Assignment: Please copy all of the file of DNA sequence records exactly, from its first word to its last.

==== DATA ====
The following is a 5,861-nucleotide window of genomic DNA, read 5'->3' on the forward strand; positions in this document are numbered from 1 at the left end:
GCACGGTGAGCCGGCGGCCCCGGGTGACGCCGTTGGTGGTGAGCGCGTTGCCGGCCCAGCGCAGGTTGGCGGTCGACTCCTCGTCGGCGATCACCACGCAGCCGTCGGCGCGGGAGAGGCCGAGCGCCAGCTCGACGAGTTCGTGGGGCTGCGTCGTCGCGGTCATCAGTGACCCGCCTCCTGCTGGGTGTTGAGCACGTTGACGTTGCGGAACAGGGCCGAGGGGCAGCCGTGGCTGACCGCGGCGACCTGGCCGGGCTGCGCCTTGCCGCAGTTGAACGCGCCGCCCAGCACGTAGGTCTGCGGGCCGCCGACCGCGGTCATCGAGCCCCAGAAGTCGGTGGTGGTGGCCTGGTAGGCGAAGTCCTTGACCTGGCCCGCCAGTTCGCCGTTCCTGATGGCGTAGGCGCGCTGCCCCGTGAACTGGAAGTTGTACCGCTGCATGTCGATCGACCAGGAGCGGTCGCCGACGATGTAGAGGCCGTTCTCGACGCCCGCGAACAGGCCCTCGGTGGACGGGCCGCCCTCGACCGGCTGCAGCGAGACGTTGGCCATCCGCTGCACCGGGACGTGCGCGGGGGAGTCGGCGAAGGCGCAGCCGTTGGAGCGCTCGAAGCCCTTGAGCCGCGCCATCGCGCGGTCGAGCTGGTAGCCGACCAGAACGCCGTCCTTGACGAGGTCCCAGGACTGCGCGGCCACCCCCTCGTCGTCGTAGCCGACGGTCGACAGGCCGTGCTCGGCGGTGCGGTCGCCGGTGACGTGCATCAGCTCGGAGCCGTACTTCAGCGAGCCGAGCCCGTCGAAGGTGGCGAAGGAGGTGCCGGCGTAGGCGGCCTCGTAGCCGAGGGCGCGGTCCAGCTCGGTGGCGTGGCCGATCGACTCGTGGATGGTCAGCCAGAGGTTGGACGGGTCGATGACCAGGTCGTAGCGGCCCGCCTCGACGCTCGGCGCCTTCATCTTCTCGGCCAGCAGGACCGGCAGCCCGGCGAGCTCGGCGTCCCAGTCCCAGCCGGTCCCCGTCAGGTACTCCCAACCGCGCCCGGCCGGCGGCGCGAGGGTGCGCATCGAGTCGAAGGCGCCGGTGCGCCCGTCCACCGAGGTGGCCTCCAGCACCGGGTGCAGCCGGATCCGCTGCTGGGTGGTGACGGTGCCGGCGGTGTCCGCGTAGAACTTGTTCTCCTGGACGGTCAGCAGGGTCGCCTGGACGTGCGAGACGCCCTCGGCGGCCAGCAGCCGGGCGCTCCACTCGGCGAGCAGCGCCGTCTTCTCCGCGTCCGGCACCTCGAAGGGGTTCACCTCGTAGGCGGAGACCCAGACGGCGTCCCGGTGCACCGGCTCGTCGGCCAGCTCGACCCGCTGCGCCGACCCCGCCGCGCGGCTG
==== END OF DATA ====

The following is a 5,861-nucleotide window of genomic DNA, read 5'->3' on the forward strand; positions in this document are numbered from 1 at the left end:
GCACGGTGAGCCGGCGGCCCCGGGTGACGCCGTTGGTGGTGAGCGCGTTGCCGGCCCAGCGCAGGTTGGCGGTCGACTCCTCGTCGGCGATCACCACGCAGCCGTCGGCGCGGGAGAGGCCGAGCGCCAGCTCGACGAGTTCGTGGGGCTGCGTCGTCGCGGTCATCAGTGACCCGCCTCCTGCTGGGTGTTGAGCACGTTGACGTTGCGGAACAGGGCCGAGGGGCAGCCGTGGCTGACCGCGGCGACCTGGCCGGGCTGCGCCTTGCCGCAGTTGAACGCGCCGCCCAGCACGTAGGTCTGCGGGCCGCCGACCGCGGTCATCGAGCCCCAGAAGTCGGTGGTGGTGGCCTGGTAGGCGAAGTCCTTGACCTGGCCCGCCAGTTCGCCGTTCCTGATGGCGTAGGCGCGCTGCCCCGTGAACTGGAAGTTGTACCGCTGCATGTCGATCGACCAGGAGCGGTCGCCGACGATGTAGAGGCCGTTCTCGACGCCCGCGAACAGGCCCTCGGTGGACGGGCCGCCCTCGACCGGCTGCAGCGAGACGTTGGCCATCCGCTGCACCGGGACGTGCGCGGGGGAGTCGGCGAAGGCGCAGCCGTTGGAGCGCTCGAAGCCCTTGAGCCGCGCCATCGCGCGGTCGAGCTGGTAGCCGACCAGAACGCCGTCCTTGACGAGGTCCCAGGACTGCGCGGCCACCCCCTCGTCGTCGTAGCCGACGGTCGACAGGCCGTGCTCGGCGGTGCGGTCGCCGGTGACGTGCATCAGCTCGGAGCCGTACTTCAGCGAGCCGAGCCCGTCGAAGGTGGCGAAGGAGGTGCCGGCGTAGGCGGCCTCGTAGCCGAGGGCGCGGTCCAGCTCGGTGGCGTGGCCGATCGACTCGTGGATGGTCAGCCAGAGGTTGGACGGGTCGATGACCAGGTCGTAGCGGCCCGCCTCGACGCTCGGCGCCTTCATCTTCTCGGCCAGCAGGACCGGCAGCCCGGCGAGCTCGGCGTCCCAGTCCCAGCCGGTCCCCGTCAGGTACTCCCAACCGCGCCCGGCCGGCGGCGCGAGGGTGCGCATCGAGTCGAAGGCGCCGGTGCGCCCGTCCACCGAGGTGGCCTCCAGCACCGGGTGCAGCCGGATCCGCTGCTGGGTGGTGACGGTGCCGGCGGTGTCCGCGTAGAACTTGTTCTCCTGGACGGTCAGCAGGGTCGCCTGGACGTGCGAGACGCCCTCGGCGGCCAGCAGCCGGGCGCTCCACTCGGCGAGCAGCGCCGTCTTCTCCGCGTCCGGCACCTCGAAGGGGTTCACCTCGTAGGCGGAGACCCAGACGGCGTCCCGGTGCACCGGCTCGTCGGCCAGCTCGACCCGCTGCGCCGACCCCGCCGCGCGGCTG